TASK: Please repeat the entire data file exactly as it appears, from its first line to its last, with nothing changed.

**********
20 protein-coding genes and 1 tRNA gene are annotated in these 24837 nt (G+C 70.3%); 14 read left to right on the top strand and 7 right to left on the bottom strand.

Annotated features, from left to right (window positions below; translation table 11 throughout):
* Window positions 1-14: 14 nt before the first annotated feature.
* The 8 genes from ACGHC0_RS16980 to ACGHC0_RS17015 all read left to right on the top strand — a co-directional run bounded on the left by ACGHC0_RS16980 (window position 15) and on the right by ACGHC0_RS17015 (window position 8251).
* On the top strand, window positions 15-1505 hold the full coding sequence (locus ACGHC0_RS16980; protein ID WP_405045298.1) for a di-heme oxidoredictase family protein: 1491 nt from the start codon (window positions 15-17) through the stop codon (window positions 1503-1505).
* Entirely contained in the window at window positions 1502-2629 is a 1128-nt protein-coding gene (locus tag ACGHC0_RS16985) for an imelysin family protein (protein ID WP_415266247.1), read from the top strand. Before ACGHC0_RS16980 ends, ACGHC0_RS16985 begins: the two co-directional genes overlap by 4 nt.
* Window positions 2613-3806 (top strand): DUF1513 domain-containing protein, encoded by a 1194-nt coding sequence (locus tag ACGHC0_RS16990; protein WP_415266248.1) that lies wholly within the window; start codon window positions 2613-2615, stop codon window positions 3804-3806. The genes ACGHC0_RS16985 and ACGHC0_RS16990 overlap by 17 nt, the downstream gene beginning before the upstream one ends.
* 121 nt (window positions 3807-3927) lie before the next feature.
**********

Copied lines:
20 protein-coding genes and 1 tRNA gene are annotated in these 24837 nt (G+C 70.3%); 14 read left to right on the top strand and 7 right to left on the bottom strand.

Annotated features, from left to right (window positions below; translation table 11 throughout):
* Window positions 1-14: 14 nt before the first annotated feature.
* The 8 genes from ACGHC0_RS16980 to ACGHC0_RS17015 all read left to right on the top strand — a co-directional run bounded on the left by ACGHC0_RS16980 (window position 15) and on the right by ACGHC0_RS17015 (window position 8251).
* On the top strand, window positions 15-1505 hold the full coding sequence (locus ACGHC0_RS16980; protein ID WP_405045298.1) for a di-heme oxidoredictase family protein: 1491 nt from the start codon (window positions 15-17) through the stop codon (window positions 1503-1505).
* Entirely contained in the window at window positions 1502-2629 is a 1128-nt protein-coding gene (locus tag ACGHC0_RS16985) for an imelysin family protein (protein ID WP_415266247.1), read from the top strand. Before ACGHC0_RS16980 ends, ACGHC0_RS16985 begins: the two co-directional genes overlap by 4 nt.
* Window positions 2613-3806 (top strand): DUF1513 domain-containing protein, encoded by a 1194-nt coding sequence (locus tag ACGHC0_RS16990; protein WP_415266248.1) that lies wholly within the window; start codon window positions 2613-2615, stop codon window positions 3804-3806. The genes ACGHC0_RS16985 and ACGHC0_RS16990 overlap by 17 nt, the downstream gene beginning before the upstream one ends.
* 121 nt (window positions 3807-3927) lie before the next feature.